The operative phrase here is "might have some potential of resurgence". This does not mean she didn't look tatting up online, it merely means that one of her criteria for ascertaining if a particular craft might come back into vogue is the potential to sweep a large population, such as knitting and scrapbooking has done.
Does tatting have the potential to be the next scrapbooking craze? Doubtful. Knitting, quilting and scrapbooking are crafts that most of us grew up around, whether they were done by our moms, or grandmothers. Many of us have sweaters and quilts passed down through the generations. These are crafts that have enjoyed a long history of popularity (and usefulness), and so are familiar universally.
Tatting, on the other hand, is a beautiful craft but not a 'useful' craft. Now don't get all in a dither when I say that. Warm quilted blankets that use up scrap fabric during lean times is a useful craft. The ability to knit warm clothing on a budget is a useful craft. Tatting does not fulfill the same 'useful' nich, it is a decorative craft. True, it's beautiful, and a relaxing hobby, but it is not necessary for the comfort of the family, like knitting and quilting.
Because tatting is not a useful craft (by the definition I provided), it is not nearly as familiar to people today. Most people would not recognize a tatted piece, over a knitted, crocheted, or other knotted handiwork. Most people would instantly recognize a pieced quilt as such. If asked how a sweater was constructed, most people would say it was knitted. How many people who see a piece of lace, would know it's 'tatted'? Not many.
I mean no disrespect to the tatters out there, I just want to point out that the author was not disparaging in your craft, that a closer reading of her words would have resulting in a different perspective.
Lastly, the author showed great respect for all craft, lost and found, by suggesting that people take them up and not allow them to be lost for the ages.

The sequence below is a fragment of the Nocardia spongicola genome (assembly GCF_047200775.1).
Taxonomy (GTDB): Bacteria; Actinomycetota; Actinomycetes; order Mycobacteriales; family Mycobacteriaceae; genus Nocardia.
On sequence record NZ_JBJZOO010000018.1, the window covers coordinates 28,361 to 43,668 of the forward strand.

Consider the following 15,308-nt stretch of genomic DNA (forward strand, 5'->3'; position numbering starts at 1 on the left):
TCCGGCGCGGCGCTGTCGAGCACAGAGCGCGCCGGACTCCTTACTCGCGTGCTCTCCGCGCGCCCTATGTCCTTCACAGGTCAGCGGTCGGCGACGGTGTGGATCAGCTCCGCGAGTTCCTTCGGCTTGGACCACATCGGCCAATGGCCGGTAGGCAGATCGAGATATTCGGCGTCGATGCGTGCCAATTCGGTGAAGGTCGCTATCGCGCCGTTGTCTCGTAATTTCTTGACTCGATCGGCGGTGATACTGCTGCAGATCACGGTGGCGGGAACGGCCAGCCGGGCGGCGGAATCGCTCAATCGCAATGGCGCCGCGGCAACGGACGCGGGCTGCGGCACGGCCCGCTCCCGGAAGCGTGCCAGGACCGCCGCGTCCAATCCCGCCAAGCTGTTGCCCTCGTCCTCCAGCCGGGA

Gina

West Lafayette, IN

#37 Dec 2, 2009
LOL! Well, back in the 70's they were saying the same thing...lost art, back to the basics, etc. Only back then, it WAS hard to find books on any craft in the libraries. I remember only seeing 3 books on quilting. Now there are at least 3 shelves devoted to quilting at my local library.

Tatting is far from a dying art though. Tatters these days are doing far more than doilies. New techniques have made the craft a true art. The number of books available? I have more than 100 myself. Shuttles are collectables and the advent of hand-dyed threads and use of beads has made this an exciting craft. And it's very portable. A ball of thread, a shuttle and something to cut threads can easily fit in a small bag or even an Altoids tin if the thread is wound on the shuttles or a floss holder. Check my blog and you'll see links to scores of blogs devoted to tatting and that's only the tip of the iceberg!
http://threadsofatattinggoddess.blogspot.com/
TattingChic

Del Mar, CA

#38 Dec 3, 2009
With all due respect, Gazoo, the author made it sound like she couldn't find any instructions for tatting on the internet. All one has to do is google "Tatting" or "Learn to tat" and a wealth of information pops up. A deeper investigation on the Author's part would've prevented the convergence of (only a sliver of them, mind you) the internet tatting community on how this article was worded.
Tina Baine

Santa Cruz, CA

#39 Jan 22, 2010
Okay, I blew it. I freely admit I didn't google tatting before putting it in the same category as thatching and wheelwrighting. Glad to hear so many people are tatting, finding tatting materials easily, and enjoying it. Thanks for your comments.
TattingChic

Del Mar, CA

#40 Jan 22, 2010
Tina Baine wrote:
Okay, I blew it. I freely admit I didn't google tatting before putting it in the same category as thatching and wheelwrighting. Glad to hear so many people are tatting, finding tatting materials easily, and enjoying it. Thanks for your comments.
Okay, you didn't BLOW it, you just went with what you understood was the common consensus without researching it first! LOL! I wish some people weren't so harsh when they give a correction or "added information" about tatting. It kind of tends to turn people off from wanting to learn more about tatting in the future. Thanks for reading everyone's comments, though! If you ever want to I really meant what I said about coming on over to my blog to visit! You truly are welcome anytime!
http://tattingchic.blogspot.com/